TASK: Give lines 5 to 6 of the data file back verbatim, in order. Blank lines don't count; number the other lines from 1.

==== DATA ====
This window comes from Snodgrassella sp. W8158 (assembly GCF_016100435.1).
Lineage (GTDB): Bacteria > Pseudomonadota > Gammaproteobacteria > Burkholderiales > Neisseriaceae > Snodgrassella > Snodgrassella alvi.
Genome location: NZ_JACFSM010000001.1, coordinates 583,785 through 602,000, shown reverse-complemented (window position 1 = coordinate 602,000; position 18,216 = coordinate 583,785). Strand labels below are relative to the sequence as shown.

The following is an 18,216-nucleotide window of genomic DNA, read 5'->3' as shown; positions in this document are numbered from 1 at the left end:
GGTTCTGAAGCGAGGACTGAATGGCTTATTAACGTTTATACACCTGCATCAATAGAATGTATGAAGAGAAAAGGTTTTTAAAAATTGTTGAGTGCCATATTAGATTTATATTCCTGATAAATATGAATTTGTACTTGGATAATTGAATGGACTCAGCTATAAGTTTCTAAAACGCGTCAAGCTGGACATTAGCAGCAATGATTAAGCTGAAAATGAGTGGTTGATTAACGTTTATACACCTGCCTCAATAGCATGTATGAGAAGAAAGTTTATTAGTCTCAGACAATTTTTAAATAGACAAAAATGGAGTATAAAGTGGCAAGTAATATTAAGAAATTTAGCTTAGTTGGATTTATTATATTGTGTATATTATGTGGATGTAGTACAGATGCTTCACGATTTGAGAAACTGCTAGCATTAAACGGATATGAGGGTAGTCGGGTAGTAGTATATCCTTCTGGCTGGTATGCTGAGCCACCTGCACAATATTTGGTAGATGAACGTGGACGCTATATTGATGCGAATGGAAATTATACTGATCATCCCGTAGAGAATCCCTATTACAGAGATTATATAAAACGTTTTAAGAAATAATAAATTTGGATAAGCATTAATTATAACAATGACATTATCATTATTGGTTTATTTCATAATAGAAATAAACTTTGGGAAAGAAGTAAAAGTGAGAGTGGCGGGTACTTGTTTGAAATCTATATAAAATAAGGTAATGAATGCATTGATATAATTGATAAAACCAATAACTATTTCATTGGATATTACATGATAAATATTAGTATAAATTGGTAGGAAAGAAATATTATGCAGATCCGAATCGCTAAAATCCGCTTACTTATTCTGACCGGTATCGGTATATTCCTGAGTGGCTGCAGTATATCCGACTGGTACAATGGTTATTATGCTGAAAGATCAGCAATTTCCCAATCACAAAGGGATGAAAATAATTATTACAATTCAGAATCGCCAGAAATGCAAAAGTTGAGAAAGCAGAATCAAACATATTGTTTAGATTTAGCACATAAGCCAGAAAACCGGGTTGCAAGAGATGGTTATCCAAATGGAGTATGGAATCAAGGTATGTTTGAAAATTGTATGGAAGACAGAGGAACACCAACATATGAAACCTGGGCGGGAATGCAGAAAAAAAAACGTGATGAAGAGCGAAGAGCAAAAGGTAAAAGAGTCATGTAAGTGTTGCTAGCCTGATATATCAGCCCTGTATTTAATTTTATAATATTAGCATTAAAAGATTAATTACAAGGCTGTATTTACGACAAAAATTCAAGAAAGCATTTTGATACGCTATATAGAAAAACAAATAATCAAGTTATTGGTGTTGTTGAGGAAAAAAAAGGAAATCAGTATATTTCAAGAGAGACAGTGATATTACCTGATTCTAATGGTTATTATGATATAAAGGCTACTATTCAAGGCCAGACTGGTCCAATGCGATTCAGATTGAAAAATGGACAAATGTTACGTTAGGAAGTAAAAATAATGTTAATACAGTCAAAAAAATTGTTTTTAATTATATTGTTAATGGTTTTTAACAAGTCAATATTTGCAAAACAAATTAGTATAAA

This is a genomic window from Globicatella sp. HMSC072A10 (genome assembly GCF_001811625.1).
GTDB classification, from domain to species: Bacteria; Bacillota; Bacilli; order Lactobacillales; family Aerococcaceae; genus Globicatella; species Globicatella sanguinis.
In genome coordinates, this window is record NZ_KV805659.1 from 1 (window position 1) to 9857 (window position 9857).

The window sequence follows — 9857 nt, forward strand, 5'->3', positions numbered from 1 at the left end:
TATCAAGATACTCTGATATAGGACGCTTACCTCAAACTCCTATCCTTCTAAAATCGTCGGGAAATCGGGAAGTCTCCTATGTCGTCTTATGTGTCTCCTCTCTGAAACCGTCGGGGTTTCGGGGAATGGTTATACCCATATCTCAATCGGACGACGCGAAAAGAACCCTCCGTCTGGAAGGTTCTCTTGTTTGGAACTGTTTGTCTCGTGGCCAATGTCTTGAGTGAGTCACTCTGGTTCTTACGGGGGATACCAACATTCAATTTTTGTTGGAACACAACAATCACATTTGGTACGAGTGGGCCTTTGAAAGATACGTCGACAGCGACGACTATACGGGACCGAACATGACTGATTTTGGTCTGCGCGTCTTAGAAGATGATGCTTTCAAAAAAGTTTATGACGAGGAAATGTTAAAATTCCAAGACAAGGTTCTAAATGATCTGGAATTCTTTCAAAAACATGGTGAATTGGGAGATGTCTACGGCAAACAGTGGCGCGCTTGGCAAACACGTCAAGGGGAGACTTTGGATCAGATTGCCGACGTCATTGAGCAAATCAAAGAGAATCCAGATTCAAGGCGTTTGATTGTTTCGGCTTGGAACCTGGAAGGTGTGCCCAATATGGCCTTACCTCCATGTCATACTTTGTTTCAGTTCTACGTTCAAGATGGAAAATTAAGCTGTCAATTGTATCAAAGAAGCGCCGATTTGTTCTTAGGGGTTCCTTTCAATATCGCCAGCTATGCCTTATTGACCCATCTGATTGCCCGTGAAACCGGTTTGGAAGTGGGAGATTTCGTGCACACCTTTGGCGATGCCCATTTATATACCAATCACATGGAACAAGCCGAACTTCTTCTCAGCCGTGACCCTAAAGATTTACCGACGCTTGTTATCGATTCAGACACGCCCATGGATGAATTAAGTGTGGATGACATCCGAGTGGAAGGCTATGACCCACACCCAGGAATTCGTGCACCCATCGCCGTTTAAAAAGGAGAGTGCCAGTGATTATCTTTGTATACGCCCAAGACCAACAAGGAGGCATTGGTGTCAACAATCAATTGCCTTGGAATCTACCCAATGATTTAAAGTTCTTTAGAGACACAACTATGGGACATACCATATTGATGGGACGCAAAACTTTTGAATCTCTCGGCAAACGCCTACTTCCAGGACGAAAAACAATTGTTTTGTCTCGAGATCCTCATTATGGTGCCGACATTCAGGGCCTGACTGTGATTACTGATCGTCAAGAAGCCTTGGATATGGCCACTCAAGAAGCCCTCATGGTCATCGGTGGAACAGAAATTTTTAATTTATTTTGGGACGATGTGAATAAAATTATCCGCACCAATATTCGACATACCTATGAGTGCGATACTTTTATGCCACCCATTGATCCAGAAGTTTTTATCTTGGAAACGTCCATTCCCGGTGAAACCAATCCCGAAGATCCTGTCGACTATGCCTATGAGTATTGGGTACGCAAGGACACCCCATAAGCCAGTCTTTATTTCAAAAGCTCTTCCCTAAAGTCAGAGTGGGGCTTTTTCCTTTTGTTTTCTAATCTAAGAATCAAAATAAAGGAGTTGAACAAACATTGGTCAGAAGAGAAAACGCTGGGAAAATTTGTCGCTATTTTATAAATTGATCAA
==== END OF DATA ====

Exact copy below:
GGTTCTGAAGCGAGGACTGAATGGCTTATTAACGTTTATACACCTGCATCAATAGAATGTATGAAGAGAAAAGGTTTTTAAAAATTGTTGAGTGCCATATTAGATTTATATTCCTGATAAATATGAATTTGTACTTGGATAATTGAATGGACTCAGCTATAAGTTTCTAAAACGCGTCAAGCTGGACATTAGCAGCAATGATTAAGCTGAAAATGAGTGGTTGATTAACGTTTATACACCTGCCTCAATAGCATGTATGAGAAGAAAGTTTATTAGTCTCAGACAATTTTTAAATAGACAAAAATGGAGTATAAAGTGGCAAGTAATATTAAGAAATTTAGCTTAGTTGGATTTATTATATTGTGTATATTATGTGGATGTAGTACAGATGCTTCACGATTTGAGAAACTGCTAGCATTAAACGGATATGAGGGTAGTCGGGTAGTAGTATATCCTTCTGGCTGGTATGCTGAGCCACCTGCACAATATTTGGTAGATGAACGTGGACGCTATATTGATGCGAATGGAAATTATACTGATCATCCCGTAGAGAATCCCTATTACAGAGATTATATAAAACGTTTTAAGAAATAATAAATTTGGATAAGCATTAATTATAACAATGACATTATCATTATTGGTTTATTTCATAATAGAAATAAACTTTGGGAAAGAAGTAAAAGTGAGAGTGGCGGGTACTTGTTTGAAATCTATATAAAATAAGGTAATGAATGCATTGATATAATTGATAAAACCAATAACTATTTCATTGGATATTACATGATAAATATTAGTATAAATTGGTAGGAAAGAAATATTATGCAGATCCGAATCGCTAAAATCCGCTTACTTATTCTGACCGGTATCGGTATATTCCTGAGTGGCTGCAGTATATCCGACTGGTACAATGGTTATTATGCTGAAAGATCAGCAATTTCCCAATCACAAAGGGATGAAAATAATTATTACAATTCAGAATCGCCAGAAATGCAAAAGTTGAGAAAGCAGAATCAAACATATTGTTTAGATTTAGCACATAAGCCAGAAAACCGGGTTGCAAGAGATGGTTATCCAAATGGAGTATGGAATCAAGGTATGTTTGAAAATTGTATGGAAGACAGAGGAACACCAACATATGAAACCTGGGCGGGAATGCAGAAAAAAAAACGTGATGAAGAGCGAAGAGCAAAAGGTAAAAGAGTCATGTAAGTGTTGCTAGCCTGATATATCAGCCCTGTATTTAATTTTATAATATTAGCATTAAAAGATTAATTACAAGGCTGTATTTACGACAAAAATTCAAGAAAGCATTTTGATACGCTATATAGAAAAACAAATAATCAAGTTATTGGTGTTGTTGAGGAAAAAAAAGGAAATCAGTATATTTCAAGAGAGACAGTGATATTACCTGATTCTAATGGTTATTATGATATAAAGGCTACTATTCAAGGCCAGACTGGTCCAATGCGATTCAGATTGAAAAATGGACAAATGTTACGTTAGGAAGTAAAAATAATGTTAATACAGTCAAAAAAATTGTTTTTAATTATATTGTTAATGGTTTTTAACAAGTCAATATTTGCAAAACAAATTAGTATAAA

This is a genomic window from Globicatella sp. HMSC072A10 (genome assembly GCF_001811625.1).